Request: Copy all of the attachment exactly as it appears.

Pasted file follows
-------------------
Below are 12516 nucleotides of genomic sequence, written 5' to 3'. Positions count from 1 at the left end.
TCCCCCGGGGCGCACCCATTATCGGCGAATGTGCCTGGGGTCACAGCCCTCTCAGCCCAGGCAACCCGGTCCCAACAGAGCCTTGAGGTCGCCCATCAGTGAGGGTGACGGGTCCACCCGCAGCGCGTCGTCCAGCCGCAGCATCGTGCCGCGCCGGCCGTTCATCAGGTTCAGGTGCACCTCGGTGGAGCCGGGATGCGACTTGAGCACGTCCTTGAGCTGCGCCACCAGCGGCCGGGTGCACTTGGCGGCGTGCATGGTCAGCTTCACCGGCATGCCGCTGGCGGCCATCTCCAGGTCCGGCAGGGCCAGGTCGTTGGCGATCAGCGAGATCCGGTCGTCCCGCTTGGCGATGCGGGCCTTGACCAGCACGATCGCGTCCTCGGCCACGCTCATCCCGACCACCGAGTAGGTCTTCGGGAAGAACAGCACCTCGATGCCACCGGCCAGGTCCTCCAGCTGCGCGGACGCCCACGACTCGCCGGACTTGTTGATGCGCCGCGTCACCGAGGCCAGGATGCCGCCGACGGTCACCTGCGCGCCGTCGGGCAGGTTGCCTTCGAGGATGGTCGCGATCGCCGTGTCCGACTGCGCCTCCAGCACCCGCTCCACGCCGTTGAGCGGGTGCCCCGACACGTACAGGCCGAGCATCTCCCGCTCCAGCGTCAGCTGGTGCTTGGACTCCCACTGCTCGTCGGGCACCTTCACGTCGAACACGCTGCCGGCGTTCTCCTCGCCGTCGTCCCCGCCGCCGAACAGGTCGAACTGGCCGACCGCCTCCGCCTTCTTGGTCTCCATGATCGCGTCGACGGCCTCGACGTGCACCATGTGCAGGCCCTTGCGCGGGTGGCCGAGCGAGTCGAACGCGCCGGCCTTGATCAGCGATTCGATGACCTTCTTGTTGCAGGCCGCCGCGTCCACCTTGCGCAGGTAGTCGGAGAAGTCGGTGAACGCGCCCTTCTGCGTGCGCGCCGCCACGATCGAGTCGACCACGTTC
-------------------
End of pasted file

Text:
Below are 12516 nucleotides of genomic sequence, written 5' to 3'. Positions count from 1 at the left end.
TCCCCCGGGGCGCACCCATTATCGGCGAATGTGCCTGGGGTCACAGCCCTCTCAGCCCAGGCAACCCGGTCCCAACAGAGCCTTGAGGTCGCCCATCAGTGAGGGTGACGGGTCCACCCGCAGCGCGTCGTCCAGCCGCAGCATCGTGCCGCGCCGGCCGTTCATCAGGTTCAGGTGCACCTCGGTGGAGCCGGGATGCGACTTGAGCACGTCCTTGAGCTGCGCCACCAGCGGCCGGGTGCACTTGGCGGCGTGCATGGTCAGCTTCACCGGCATGCCGCTGGCGGCCATCTCCAGGTCCGGCAGGGCCAGGTCGTTGGCGATCAGCGAGATCCGGTCGTCCCGCTTGGCGATGCGGGCCTTGACCAGCACGATCGCGTCCTCGGCCACGCTCATCCCGACCACCGAGTAGGTCTTCGGGAAGAACAGCACCTCGATGCCACCGGCCAGGTCCTCCAGCTGCGCGGACGCCCACGACTCGCCGGACTTGTTGATGCGCCGCGTCACCGAGGCCAGGATGCCGCCGACGGTCACCTGCGCGCCGTCGGGCAGGTTGCCTTCGAGGATGGTCGCGATCGCCGTGTCCGACTGCGCCTCCAGCACCCGCTCCACGCCGTTGAGCGGGTGCCCCGACACGTACAGGCCGAGCATCTCCCGCTCCAGCGTCAGCTGGTGCTTGGACTCCCACTGCTCGTCGGGCACCTTCACGTCGAACACGCTGCCGGCGTTCTCCTCGCCGTCGTCCCCGCCGCCGAACAGGTCGAACTGGCCGACCGCCTCCGCCTTCTTGGTCTCCATGATCGCGTCGACGGCCTCGACGTGCACCATGTGCAGGCCCTTGCGCGGGTGGCCGAGCGAGTCGAACGCGCCGGCCTTGATCAGCGATTCGATGACCTTCTTGTTGCAGGCCGCCGCGTCCACCTTGCGCAGGTAGTCGGAGAAGTCGGTGAACGCGCCCTTCTGCGTGCGCGCCGCCACGATCGAGTCGACCACGTTC